Kafue National Park offers the rare chance to visit a working conservation office and see the tremendous work being done to preserve Africa’s wilderness. One of the biggest problems facing Zambia is deforestation due to expanding farmlands and charcoal production. Visit the Musekese Conservation headquarters (one hour by motorboat from Musekese), where you’ll learn how rangers tackle the issue alongside other common problems, such as poaching.

This off-the-radar park also has exceptional game viewing, with large elephant herds, lions, and zebra present. You can combine all the activities that make Zambia such a special place to see wildlife—mix up your days with game drives, walking safaris, and, from selected locations, motorboat cruises and visits to the Musekese Conservation HQ.

Musekese Camp offers a down-to-earth tented experience with the right amount of amenities. This will suit you if you want a more relaxed, traditional safari experience. If you want something with more luxury, try Shumba Camp, a remote lodge at the heart of the sweeping Busanga Plains.

Days eight to ten: Lower Zambezi National Park

If South Luangwa is the place for walking safaris, the Lower Zambezi is its water equivalent. The mighty Zambezi River snakes through the park, with dense tree cover overhanging the water and forests of winter thorn trees and huge acacias inland. Small islets are formed by the many channels running off the river, where wildlife gathers in abundance.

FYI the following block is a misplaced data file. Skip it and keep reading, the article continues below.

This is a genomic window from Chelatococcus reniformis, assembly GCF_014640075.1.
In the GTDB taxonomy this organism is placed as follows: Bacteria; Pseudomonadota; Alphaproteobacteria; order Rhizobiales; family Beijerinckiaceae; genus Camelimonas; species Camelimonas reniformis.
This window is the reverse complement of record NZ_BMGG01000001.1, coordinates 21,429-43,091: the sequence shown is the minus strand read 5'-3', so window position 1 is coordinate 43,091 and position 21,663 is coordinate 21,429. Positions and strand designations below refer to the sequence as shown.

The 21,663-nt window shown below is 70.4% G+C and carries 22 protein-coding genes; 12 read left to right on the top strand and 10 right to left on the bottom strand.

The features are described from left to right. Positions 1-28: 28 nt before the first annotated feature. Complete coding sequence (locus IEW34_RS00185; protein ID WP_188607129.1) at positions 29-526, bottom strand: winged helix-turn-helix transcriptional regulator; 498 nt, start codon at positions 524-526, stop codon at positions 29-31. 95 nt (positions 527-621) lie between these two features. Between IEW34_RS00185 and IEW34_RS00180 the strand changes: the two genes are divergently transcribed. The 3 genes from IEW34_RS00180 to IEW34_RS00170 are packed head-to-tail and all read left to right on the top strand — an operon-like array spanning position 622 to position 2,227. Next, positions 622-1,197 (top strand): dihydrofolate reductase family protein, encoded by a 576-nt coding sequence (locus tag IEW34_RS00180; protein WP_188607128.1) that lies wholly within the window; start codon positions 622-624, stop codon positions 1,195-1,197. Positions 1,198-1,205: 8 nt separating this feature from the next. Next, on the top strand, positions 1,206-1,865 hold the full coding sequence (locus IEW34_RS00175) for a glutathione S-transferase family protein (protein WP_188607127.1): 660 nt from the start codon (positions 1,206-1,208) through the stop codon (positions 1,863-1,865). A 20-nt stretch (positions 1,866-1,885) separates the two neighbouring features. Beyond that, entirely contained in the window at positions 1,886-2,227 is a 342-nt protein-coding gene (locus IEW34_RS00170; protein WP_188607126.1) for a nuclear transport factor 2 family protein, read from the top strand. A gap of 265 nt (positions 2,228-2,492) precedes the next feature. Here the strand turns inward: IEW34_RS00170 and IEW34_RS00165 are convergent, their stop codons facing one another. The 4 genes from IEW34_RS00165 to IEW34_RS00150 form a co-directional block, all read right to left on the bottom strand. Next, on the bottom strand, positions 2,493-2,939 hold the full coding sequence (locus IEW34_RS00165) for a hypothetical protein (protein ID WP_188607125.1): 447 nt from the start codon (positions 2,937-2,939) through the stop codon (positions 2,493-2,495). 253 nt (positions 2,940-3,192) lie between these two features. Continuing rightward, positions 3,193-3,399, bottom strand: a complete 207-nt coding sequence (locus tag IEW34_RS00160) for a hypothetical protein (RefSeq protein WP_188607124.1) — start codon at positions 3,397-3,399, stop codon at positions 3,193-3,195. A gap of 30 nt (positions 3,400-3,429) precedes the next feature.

It’s here you can take a canoe safari and get up close to the wildlife. Hippo and crocodile are everywhere. Massive herds of elephant gather at the water’s edge to drink. Leopard relax in the trees overlooking the river. Buffalo and waterbuck are often seen wading through the shallows between islands. Motor boats allow you to tackle the main channel of the Zambezi, where you can see lion on the banks and take in a spectacular sunset view at the end of the day.

To stay, Kutali Camp has the charm of a bush camp with added luxury and comforts. Sausage Tree Camp offers luxury overlooking a series of calm channels and islets, and the rooms have all the amenities you need.

Senior Safari Specialist Lara in a canoe on the river.
The small channels of the Zambezi are packed with wildlife. See them by canoe or motorboat.

Days 1o and 11: Livingstone

Most people stay in Livingstone for Victoria Falls, which really is a must if you haven’t seen it before. Its scale and power are truly awesome, even if the area is a little touristy.

A hair-raising dip in Devil’s Pool, a swimming hole on the lip of the falls, isn’t for everyone. Still, if you’re looking for adventure, the views combined with the rush of a swim at the edge of one of the most powerful waterfalls in Africa make for an unforgettable moment. Once you’ve seen the falls, visit the rhinos at Mosi-Oa-Tunya National Park on a walking safari. This might be your only chance to see rhino in Zambia as they’re very rare—they were poached almost to extinction here in the 1980s and ’90s.

For accommodation, it’s always better to avoid staying near the falls and choose a spot along the river, where things are calmer. Chundukwa will suit if you’re looking for a local vibe, as it’s owner-hosted. The property overlooks a lovely spot on the river, and there are many great activities, such as horse riding and mountain biking.  For an elevated option with a polished feel, try Thorntree River Lodge.

View overlooking the Zambezi at Livingstone, Zambia.
Escape the crowds of Livingstone with a relaxing stay along the river. Credit: Thorntree River Lodge.